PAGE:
"We don't have any quantified results with goats. To get documentation of livestock effects may be more difficult than with herbicides. We need to change the way we think about livestock and ranching."

Says Ray, "you have to look at what you're trying to achieve. Cattle work well in heavy soils, sheep and goats on lighter soils. Goats seem to fit in well. We had an emergency course in goat herding."

"It looked like a pretty steady market for goats -- seasonally it fluctuates, but year to year it ran pretty steady. It wasn't something that was going to bump into my cow feed. We didn't expect to put on as many pounds per acre as a sheep would, but we didn't have a lot of overhead like lambing sheds."

"Hudson Glimp told me that the fastest growing meat market in North America was goat meat. 'If your family hasn't been here for three generations, you eat goat.'"

"We were just as concerned about the brush -- such as ninebark and others that have taken over a lot of our really good ground, our norths [north-facing slopes, where the best soil and best growing conditions are]. It would take about three or four acres of souths to produce as much as one acre of those norths. We're trying to recapture some of those. A neighbor helped us finance the purchase, with the understanding that we'd try to work on some of his creek bottoms on the blackberries. We're going to do about 300 acres of revegetation work on his property this year. It's not yellowstar, but it's in some areas that might be prone to yellowstar."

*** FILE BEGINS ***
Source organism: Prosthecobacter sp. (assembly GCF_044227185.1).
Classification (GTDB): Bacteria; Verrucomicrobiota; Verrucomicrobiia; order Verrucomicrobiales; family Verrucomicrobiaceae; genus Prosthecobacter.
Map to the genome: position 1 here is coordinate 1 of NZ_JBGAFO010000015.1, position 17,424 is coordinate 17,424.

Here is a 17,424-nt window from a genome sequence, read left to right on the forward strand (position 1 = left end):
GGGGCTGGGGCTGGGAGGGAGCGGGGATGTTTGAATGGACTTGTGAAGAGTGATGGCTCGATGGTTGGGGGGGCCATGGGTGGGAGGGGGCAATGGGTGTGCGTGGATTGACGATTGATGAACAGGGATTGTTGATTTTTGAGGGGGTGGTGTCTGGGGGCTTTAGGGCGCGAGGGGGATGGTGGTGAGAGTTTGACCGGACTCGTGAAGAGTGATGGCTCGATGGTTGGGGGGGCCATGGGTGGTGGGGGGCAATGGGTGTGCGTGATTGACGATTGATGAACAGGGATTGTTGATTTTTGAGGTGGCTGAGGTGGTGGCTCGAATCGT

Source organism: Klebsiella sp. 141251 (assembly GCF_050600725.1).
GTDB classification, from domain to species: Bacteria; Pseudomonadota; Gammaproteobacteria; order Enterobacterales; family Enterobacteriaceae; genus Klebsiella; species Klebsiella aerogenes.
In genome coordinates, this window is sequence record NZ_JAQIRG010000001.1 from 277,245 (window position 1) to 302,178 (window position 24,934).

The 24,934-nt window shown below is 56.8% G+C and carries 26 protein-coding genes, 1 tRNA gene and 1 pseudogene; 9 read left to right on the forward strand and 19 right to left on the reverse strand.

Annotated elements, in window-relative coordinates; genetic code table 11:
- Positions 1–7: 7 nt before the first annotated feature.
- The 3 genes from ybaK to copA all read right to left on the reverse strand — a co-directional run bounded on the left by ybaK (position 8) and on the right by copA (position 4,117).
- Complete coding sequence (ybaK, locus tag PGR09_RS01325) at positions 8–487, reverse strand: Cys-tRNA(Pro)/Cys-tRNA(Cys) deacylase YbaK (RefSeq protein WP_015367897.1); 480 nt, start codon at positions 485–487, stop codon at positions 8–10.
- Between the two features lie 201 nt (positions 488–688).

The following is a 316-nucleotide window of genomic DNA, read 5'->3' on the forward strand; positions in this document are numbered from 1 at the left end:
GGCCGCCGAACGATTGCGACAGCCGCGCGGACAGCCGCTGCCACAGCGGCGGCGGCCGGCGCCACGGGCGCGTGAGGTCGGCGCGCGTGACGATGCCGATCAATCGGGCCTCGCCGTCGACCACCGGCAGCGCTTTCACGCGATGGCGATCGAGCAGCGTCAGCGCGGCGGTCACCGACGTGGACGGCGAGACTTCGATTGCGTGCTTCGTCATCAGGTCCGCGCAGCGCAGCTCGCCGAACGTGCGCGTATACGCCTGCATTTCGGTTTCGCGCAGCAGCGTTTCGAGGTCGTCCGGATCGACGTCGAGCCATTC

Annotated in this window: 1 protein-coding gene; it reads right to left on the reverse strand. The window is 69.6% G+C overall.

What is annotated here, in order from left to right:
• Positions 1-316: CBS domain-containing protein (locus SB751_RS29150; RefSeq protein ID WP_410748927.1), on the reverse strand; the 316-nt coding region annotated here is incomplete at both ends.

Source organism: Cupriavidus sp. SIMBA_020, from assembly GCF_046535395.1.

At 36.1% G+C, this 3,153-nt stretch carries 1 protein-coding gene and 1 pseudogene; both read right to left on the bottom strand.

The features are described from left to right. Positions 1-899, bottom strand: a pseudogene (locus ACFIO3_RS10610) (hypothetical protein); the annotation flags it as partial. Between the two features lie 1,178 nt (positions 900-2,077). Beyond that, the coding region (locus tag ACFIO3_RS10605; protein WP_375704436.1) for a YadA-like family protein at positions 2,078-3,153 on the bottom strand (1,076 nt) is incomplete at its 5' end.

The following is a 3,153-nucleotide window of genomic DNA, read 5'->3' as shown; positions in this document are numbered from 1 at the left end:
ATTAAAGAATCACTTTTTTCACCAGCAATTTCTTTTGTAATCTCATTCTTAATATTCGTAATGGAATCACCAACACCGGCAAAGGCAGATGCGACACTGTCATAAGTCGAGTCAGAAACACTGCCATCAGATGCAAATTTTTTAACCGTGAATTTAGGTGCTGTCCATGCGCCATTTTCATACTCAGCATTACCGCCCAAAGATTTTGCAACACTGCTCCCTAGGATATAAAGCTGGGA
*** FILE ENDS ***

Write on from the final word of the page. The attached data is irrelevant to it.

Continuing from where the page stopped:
"We've watched the weeds and brush take over. We've taken Savory's course and have had some good successes with trampling, and some not so good."

"Trampling's kind of a touchy deal when you're using breeding stock. Finding a way to make it work without abusing the animal -- and I think goats are good that because you are going to bed them some place in a fairly tight area, and you need to figure out the areas you're going to bed in, and make sure that you're covering the country. You can cover a lot of acreage bedding those nannies in a week or ten days. We're trying to take advantage of what's already happening, and add a little seed, herbicide if it needs it to give the grasses a chance, and do it with a plan so that we're not just hopscotching over the country, and being able to control our grazing during the next year on the new seed. If we do it a block at a time, then we can move away from that piece of country for a season or two, and let it get established, and then be able to come back and manage it with the different types of livestock. What we've done we're pretty impressed with. I'm pretty excited about it."